Each day children beg their neighbors for water. Many schools do not have running water and must count on deliveries from the government to fill their reservoirs during the dry season. However this doesn’t always happen in zones that are further away.
The number of orphans has reached record highs in Swaziland especially owing to the numerous parental deaths caused by HIV/AIDS and the departure of the remaining parent to search for work or money. Very few orphanages exist and there are no guidelines in place to regulate them.
As a result, a child is the head of the family in 10-15% of Swazi families today. When possible the grandparents take in the children. There are also “Kagogo” centers – traditionally “grandmother’s houses” – that have become social service centers for vulnerable children.
In Swaziland approximately one in five children are not enrolled in primary school. Factors like
poverty, the HIV/AIDS pandemic, sexual abuse and gender or handicap discrimination restrict the
access children have to education.
Despite constitutional provisions and a judgment from the High Court, primary school is still not free for Swazi children. The directors of some schools even physically threaten children if they attempt to go to classes without paying.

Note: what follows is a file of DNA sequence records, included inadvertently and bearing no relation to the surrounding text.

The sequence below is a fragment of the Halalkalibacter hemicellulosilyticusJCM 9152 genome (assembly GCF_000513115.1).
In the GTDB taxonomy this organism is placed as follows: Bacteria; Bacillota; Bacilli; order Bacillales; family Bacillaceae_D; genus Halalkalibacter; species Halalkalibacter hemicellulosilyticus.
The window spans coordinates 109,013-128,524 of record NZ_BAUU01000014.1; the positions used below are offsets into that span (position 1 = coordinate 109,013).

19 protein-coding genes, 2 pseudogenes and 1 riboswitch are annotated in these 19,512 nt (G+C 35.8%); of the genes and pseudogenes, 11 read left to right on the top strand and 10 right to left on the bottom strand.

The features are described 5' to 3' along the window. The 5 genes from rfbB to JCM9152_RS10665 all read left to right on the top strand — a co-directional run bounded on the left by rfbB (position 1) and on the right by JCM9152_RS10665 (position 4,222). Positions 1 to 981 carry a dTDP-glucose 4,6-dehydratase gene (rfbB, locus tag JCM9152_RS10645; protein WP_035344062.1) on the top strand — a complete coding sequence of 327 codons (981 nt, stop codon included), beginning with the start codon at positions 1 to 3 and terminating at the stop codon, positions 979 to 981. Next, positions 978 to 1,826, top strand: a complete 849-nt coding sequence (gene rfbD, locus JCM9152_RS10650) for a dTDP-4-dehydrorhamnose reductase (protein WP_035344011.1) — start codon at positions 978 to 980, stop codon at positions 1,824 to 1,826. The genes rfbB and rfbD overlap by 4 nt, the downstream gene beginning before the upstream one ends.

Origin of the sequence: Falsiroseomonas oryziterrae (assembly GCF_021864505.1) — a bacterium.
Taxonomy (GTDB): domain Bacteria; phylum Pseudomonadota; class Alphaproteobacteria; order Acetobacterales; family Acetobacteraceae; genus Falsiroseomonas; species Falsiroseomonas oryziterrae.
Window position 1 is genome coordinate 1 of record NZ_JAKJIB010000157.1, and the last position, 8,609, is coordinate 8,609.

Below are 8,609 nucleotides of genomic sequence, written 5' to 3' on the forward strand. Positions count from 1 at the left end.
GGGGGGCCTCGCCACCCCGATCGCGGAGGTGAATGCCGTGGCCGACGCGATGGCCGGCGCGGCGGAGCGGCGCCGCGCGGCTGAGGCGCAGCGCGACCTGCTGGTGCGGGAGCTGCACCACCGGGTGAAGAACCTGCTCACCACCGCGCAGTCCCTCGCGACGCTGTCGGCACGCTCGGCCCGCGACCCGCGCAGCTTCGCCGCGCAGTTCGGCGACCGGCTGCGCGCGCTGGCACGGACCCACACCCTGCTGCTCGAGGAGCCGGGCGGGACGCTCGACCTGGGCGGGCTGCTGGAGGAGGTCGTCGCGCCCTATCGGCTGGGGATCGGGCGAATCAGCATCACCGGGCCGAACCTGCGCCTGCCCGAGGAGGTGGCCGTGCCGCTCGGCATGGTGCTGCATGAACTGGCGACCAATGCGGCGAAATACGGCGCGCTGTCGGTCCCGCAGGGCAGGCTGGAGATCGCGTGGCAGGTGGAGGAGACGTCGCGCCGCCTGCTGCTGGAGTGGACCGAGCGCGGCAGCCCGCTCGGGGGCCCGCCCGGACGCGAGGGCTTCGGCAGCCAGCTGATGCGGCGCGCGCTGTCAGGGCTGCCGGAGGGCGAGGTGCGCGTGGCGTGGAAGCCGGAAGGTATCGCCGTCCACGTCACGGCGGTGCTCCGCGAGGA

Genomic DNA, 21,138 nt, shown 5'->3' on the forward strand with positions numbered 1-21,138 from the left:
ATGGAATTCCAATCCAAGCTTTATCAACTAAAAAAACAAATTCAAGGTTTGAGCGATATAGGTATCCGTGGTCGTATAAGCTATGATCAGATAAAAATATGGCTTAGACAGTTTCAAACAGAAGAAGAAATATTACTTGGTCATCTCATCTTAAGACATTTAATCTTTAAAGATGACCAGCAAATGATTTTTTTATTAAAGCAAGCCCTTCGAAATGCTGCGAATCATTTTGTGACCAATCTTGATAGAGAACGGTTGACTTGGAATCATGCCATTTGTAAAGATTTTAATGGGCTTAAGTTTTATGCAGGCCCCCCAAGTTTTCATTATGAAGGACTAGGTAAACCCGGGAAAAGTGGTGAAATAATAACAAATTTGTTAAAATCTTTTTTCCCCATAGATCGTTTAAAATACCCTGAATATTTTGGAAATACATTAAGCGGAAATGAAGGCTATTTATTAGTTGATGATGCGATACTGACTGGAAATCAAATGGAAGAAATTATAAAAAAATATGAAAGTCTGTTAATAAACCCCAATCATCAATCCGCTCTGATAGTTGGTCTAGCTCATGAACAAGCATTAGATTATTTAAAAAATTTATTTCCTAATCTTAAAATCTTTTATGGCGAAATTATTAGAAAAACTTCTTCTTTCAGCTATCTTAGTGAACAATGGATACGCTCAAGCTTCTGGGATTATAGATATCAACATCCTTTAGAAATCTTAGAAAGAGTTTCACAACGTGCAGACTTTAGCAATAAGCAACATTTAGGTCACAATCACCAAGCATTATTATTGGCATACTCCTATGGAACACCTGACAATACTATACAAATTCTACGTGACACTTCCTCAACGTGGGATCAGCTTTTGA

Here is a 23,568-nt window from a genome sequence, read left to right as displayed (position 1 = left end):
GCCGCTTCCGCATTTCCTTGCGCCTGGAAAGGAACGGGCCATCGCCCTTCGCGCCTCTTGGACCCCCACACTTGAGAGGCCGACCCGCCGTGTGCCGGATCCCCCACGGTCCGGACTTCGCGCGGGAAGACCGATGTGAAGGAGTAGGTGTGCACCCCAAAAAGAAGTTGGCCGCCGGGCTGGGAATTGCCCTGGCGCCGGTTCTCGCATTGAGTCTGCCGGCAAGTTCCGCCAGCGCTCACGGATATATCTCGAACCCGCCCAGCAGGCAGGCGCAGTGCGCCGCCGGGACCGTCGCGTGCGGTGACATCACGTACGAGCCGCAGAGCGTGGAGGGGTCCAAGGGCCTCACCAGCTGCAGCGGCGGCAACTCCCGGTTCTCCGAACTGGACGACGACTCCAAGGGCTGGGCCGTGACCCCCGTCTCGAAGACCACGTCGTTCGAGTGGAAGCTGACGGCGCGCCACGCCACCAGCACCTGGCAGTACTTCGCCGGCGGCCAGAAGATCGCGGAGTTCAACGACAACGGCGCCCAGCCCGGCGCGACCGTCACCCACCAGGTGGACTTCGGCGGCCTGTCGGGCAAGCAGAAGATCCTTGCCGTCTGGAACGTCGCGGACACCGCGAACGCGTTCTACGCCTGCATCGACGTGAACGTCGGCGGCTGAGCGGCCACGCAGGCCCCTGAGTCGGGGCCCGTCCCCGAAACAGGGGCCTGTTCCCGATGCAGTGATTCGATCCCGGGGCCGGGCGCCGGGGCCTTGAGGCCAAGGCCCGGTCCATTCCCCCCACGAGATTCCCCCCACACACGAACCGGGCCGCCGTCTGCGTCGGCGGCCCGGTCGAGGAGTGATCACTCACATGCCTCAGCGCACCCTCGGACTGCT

More than 10% of academic withdrawals occur within the first few months of term because the children’s families need to use the money initially meant for school-related fees to pay for the ever- increasing costs of food and water.
By necessity, many children become prostitutes to survive. Given the level of poverty, exploitation and sexual services are rising. The lack of measures taken to raise awareness and prevent these types of practices towards children is deplorable.
The Constitution authorizes “moderate punishments” and courts sentence physical punishments as penalties. Outside of the realm of legality, these acts are accepted and widespread in everyday life.
Despite the establishment of a team to protect children, there have been no awareness campaigns nor education regulations put in place in favor of employing other forms of discipline that respect the dignity of children.
Girls are often the minor heads of the family; and they are vulnerable to various forms of violence. One in three Swazi women are victims of sexual exploitation during their childhood and one in four experience physical violence. Many are equally mistreated emotionally by the other women in their family, who have been mistreated themselves.